After a four-year hiatus, some of the more controversial elements of the executive compensation rules mandated by the U.S. Dodd-Frank Act1 are back on the table. This article explores these elements – principally in the context of the investment management industry – and looks to the equivalent rules in Europe for an indication of what might be expected of the final proposals.


Dodd-Frank was a response to the recent global recession, in much the same way that AIFMD2 was in Europe. However, Dodd-Frank is broader in its reach, and affects not only the investment management industry but also the financial sector more generally. Nevertheless, both statutory frameworks are ultimately geared towards the same goal: the implementation of harmonised, sound and effective risk management practices throughout the market.

One element of such risk management practices relates to the compensation of not only the heads and executives of large or listed financial institutions, but also individuals who otherwise perform functions on behalf of market participants that could create or harbour systemic risk – an area that was largely (albeit not entirely) unregulated previously3.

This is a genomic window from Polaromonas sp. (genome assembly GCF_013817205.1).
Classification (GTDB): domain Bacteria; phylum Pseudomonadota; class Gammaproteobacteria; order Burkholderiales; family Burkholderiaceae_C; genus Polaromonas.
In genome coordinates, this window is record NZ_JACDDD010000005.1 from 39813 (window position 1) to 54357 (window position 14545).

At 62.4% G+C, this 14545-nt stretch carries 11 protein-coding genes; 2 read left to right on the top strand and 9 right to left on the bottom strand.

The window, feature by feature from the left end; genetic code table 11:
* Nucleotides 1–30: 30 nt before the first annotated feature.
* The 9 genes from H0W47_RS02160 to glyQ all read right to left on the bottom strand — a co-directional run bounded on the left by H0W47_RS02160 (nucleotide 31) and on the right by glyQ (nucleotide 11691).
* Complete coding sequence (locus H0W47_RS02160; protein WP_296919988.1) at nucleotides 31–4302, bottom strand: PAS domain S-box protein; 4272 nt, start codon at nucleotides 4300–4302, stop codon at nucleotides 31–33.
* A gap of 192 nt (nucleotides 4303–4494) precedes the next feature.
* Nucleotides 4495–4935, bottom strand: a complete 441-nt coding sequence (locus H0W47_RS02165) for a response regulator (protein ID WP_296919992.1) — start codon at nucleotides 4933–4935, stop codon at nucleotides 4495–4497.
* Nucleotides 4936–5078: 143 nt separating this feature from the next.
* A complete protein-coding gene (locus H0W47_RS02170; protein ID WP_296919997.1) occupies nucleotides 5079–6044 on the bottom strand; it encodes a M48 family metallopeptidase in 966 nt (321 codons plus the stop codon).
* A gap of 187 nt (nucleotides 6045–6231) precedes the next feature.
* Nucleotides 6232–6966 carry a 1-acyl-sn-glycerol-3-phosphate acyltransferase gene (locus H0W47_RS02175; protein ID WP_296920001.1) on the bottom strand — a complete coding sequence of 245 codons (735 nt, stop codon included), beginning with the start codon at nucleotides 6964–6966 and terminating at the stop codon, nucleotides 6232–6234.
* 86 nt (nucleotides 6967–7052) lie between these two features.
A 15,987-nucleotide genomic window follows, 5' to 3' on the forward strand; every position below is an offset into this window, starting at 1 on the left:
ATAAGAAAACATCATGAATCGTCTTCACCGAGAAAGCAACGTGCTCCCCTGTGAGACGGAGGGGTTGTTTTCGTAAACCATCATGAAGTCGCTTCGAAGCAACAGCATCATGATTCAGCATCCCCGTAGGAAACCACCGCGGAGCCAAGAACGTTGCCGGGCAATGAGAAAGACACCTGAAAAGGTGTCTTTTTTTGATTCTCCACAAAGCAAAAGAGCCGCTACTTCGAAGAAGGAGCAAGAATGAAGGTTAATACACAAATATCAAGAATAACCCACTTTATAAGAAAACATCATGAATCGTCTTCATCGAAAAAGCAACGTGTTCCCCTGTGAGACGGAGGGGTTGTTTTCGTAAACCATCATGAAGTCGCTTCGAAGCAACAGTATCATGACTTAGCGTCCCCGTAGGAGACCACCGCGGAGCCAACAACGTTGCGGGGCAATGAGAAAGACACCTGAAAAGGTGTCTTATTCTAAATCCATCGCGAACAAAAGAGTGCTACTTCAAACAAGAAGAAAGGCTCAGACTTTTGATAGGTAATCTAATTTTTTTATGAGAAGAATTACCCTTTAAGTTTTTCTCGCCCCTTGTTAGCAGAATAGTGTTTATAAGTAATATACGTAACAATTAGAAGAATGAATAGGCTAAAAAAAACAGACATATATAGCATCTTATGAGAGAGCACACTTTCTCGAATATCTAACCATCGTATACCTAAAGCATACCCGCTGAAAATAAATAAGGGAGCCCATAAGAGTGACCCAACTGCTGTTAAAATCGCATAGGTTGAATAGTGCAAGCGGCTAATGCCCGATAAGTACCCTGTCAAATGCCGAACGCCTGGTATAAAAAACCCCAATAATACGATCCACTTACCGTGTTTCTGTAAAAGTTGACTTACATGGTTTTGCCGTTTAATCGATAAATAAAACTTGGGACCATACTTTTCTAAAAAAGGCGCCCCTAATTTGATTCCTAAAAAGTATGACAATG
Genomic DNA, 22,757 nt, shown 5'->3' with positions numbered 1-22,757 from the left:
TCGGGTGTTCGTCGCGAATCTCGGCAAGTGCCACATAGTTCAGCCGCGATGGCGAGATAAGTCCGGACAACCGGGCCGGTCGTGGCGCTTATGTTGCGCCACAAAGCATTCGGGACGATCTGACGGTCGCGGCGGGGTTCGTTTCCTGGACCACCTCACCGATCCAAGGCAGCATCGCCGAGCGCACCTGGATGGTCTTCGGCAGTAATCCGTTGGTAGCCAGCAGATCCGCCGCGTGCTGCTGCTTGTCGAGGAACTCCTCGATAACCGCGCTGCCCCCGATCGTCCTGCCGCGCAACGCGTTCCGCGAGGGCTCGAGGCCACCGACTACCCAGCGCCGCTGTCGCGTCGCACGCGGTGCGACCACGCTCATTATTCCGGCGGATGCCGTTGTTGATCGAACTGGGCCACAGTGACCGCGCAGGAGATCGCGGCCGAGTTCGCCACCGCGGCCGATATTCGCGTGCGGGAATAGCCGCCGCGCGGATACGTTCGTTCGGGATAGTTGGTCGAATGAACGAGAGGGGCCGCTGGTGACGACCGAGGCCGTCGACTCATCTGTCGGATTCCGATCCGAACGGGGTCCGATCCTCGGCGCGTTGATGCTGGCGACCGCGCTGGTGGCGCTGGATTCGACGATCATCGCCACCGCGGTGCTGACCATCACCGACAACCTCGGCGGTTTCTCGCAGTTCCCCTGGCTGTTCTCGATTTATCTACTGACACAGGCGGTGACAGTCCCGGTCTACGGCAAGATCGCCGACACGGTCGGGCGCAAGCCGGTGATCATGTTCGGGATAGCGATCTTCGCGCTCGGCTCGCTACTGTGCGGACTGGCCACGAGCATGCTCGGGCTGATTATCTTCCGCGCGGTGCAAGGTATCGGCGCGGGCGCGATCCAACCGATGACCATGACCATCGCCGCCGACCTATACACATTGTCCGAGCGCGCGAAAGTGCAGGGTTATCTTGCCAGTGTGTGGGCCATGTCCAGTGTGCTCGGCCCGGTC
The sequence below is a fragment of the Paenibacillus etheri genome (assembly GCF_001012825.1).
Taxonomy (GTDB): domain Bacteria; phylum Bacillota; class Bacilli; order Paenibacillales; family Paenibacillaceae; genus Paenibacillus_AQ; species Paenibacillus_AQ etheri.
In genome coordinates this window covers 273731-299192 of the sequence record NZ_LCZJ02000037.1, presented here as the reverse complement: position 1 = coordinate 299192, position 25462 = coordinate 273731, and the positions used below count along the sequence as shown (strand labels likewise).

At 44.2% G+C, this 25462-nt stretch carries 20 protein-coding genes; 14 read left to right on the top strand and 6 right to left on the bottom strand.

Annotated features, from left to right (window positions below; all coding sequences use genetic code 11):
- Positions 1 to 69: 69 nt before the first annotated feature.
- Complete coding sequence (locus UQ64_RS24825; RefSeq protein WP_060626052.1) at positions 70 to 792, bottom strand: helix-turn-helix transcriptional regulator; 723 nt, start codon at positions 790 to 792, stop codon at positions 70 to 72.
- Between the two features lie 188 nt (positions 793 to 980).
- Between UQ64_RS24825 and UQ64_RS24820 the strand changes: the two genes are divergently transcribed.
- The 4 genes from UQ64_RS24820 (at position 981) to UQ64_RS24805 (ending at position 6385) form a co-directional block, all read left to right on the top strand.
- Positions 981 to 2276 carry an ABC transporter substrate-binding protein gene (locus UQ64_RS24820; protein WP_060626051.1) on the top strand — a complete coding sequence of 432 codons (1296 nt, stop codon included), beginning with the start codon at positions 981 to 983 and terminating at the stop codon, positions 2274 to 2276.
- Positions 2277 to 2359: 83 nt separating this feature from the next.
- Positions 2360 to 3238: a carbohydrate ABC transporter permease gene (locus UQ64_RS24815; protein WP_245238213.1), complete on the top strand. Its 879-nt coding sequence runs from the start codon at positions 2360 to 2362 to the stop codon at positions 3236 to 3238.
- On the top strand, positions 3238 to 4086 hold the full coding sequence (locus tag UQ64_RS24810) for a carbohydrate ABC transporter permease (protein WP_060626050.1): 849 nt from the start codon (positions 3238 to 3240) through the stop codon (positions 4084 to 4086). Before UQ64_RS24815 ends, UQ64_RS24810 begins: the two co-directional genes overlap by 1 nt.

Many elements of the U.S. Rules are already in force (e.g., “say-on-pay” and provisions relating to compensation committees). Others are being introduced piecemeal, in close consultation with industry. The U.S. Rules relating to incentive-based compensation were last proposed in March 2011 (2011 Proposals), but progress stalled after encountering considerable resistance from the financial services industry.

Following recent shareholder activism and renewed political interest (including meetings at the White House), the Federal Reserve announced earlier this year that the U.S. financial regulators (collectively, U.S. Regulators)4 were planning to revisit the issue of incentive-based compensation, although it did not give any specific timeline for the revised proposals. It has been reported that these inter-regulator discussions are now underway.

Although very little has been officially disclosed, based upon the Federal Reserve’s own announcement (as well as sources reportedly close to the negotiations), it appears that current proposals are unlikely to be scaled-back much (if at all) from the 2011 Proposals and may even be enhanced. Parallels can certainly be drawn with the EU Rules and their evolution from draft to final stage, wherein certain concepts were unexpectedly introduced or expanded in spite of industry opposition (e.g., extension of the EU Rules to delegates of in-scope managers).